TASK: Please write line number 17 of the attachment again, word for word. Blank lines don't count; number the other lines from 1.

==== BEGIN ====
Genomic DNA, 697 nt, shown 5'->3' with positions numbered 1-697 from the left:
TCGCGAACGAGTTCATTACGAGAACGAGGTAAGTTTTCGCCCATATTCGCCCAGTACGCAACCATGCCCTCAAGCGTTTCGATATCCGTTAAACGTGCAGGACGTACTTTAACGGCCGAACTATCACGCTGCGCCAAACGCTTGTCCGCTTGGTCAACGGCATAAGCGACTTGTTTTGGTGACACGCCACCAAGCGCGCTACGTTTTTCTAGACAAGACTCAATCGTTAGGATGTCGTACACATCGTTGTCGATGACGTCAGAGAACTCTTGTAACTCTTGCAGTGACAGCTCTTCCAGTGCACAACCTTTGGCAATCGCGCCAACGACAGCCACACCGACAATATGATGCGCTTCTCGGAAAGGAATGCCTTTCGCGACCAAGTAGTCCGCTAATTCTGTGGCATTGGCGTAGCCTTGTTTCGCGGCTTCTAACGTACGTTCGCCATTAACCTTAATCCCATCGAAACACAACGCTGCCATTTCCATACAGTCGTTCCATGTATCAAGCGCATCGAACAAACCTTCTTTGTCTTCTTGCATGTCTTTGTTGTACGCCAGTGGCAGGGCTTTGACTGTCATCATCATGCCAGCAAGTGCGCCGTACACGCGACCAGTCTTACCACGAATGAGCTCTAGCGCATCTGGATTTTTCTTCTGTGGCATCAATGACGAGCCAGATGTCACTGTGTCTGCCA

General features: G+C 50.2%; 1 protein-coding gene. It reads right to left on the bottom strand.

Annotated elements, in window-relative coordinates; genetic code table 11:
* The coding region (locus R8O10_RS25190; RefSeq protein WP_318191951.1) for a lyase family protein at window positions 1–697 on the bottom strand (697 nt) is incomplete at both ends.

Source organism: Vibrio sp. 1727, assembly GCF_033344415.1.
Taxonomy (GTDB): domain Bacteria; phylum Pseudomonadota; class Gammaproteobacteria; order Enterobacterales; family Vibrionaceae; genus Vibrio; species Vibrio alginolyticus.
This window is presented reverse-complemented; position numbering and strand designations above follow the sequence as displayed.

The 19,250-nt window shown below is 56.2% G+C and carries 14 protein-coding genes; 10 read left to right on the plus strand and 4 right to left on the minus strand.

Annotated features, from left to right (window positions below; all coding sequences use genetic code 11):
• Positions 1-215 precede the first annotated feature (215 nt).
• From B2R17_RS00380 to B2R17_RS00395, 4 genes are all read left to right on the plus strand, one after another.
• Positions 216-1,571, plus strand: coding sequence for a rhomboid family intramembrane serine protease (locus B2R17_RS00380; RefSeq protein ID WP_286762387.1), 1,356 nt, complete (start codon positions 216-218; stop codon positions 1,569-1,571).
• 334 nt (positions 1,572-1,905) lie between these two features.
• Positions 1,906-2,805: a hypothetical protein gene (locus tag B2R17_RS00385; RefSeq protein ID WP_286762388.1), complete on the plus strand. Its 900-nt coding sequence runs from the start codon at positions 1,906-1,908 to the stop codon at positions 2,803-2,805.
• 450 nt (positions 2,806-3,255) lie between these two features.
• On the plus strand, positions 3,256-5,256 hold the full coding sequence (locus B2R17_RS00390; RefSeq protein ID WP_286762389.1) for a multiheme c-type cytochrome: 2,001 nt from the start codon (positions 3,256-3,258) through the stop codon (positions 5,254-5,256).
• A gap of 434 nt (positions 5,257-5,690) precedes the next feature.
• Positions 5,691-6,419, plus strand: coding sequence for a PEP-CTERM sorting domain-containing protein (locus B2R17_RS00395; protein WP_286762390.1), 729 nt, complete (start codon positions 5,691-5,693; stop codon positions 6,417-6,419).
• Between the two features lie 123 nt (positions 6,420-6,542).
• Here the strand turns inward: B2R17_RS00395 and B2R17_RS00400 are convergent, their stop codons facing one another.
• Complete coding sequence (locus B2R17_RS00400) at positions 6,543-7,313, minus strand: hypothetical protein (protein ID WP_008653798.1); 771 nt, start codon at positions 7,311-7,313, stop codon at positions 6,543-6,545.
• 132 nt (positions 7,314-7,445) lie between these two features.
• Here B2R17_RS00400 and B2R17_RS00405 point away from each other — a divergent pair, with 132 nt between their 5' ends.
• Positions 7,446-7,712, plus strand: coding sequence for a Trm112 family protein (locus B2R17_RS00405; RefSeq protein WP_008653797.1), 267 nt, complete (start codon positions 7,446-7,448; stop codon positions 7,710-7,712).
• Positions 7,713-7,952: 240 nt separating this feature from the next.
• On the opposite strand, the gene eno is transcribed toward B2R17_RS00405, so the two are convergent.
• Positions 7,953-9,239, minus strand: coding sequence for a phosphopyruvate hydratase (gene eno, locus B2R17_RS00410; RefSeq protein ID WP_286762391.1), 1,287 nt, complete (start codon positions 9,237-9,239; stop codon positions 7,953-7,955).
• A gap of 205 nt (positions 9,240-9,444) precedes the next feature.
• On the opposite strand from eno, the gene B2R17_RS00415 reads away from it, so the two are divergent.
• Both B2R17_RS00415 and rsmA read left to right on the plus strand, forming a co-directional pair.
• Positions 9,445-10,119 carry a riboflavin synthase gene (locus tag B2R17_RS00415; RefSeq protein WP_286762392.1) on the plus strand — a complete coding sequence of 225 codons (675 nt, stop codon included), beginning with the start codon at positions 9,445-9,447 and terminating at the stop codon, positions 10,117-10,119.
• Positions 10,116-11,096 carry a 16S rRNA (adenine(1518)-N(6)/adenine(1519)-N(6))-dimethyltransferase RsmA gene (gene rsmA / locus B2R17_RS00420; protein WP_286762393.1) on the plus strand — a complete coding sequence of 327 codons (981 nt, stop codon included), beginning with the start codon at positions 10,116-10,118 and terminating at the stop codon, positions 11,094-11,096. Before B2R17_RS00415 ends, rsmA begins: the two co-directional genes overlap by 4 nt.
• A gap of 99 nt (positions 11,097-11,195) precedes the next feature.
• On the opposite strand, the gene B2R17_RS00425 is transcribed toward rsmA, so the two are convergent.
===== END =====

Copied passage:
• On the plus strand, positions 3,256-5,256 hold the full coding sequence (locus B2R17_RS00390; RefSeq protein ID WP_286762389.1) for a multiheme c-type cytochrome: 2,001 nt from the start codon (positions 3,256-3,258) through the stop codon (positions 5,254-5,256).